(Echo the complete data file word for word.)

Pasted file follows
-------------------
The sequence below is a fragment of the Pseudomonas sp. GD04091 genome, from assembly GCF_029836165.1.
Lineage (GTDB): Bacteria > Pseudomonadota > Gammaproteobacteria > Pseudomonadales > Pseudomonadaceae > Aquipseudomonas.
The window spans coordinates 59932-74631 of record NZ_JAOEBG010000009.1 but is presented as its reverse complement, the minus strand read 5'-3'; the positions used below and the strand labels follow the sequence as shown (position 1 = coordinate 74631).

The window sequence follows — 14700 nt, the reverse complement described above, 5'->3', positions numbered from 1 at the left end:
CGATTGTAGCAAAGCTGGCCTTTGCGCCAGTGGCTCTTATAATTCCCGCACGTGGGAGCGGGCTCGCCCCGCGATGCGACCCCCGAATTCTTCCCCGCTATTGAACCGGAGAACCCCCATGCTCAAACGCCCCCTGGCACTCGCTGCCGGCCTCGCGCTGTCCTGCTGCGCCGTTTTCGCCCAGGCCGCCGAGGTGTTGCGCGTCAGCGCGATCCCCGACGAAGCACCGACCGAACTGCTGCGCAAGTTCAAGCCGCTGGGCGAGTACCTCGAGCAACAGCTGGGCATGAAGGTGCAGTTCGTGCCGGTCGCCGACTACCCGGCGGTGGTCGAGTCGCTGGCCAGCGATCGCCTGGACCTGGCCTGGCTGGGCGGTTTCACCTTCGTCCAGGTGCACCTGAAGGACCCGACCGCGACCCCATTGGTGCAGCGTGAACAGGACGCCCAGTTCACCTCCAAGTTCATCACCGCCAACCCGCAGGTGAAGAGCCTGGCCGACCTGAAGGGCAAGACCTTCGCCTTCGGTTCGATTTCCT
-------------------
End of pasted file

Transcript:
The sequence below is a fragment of the Pseudomonas sp. GD04091 genome, from assembly GCF_029836165.1.
Lineage (GTDB): Bacteria > Pseudomonadota > Gammaproteobacteria > Pseudomonadales > Pseudomonadaceae > Aquipseudomonas.
The window spans coordinates 59932-74631 of record NZ_JAOEBG010000009.1 but is presented as its reverse complement, the minus strand read 5'-3'; the positions used below and the strand labels follow the sequence as shown (position 1 = coordinate 74631).

The window sequence follows — 14700 nt, the reverse complement described above, 5'->3', positions numbered from 1 at the left end:
CGATTGTAGCAAAGCTGGCCTTTGCGCCAGTGGCTCTTATAATTCCCGCACGTGGGAGCGGGCTCGCCCCGCGATGCGACCCCCGAATTCTTCCCCGCTATTGAACCGGAGAACCCCCATGCTCAAACGCCCCCTGGCACTCGCTGCCGGCCTCGCGCTGTCCTGCTGCGCCGTTTTCGCCCAGGCCGCCGAGGTGTTGCGCGTCAGCGCGATCCCCGACGAAGCACCGACCGAACTGCTGCGCAAGTTCAAGCCGCTGGGCGAGTACCTCGAGCAACAGCTGGGCATGAAGGTGCAGTTCGTGCCGGTCGCCGACTACCCGGCGGTGGTCGAGTCGCTGGCCAGCGATCGCCTGGACCTGGCCTGGCTGGGCGGTTTCACCTTCGTCCAGGTGCACCTGAAGGACCCGACCGCGACCCCATTGGTGCAGCGTGAACAGGACGCCCAGTTCACCTCCAAGTTCATCACCGCCAACCCGCAGGTGAAGAGCCTGGCCGACCTGAAGGGCAAGACCTTCGCCTTCGGTTCGATTTCCT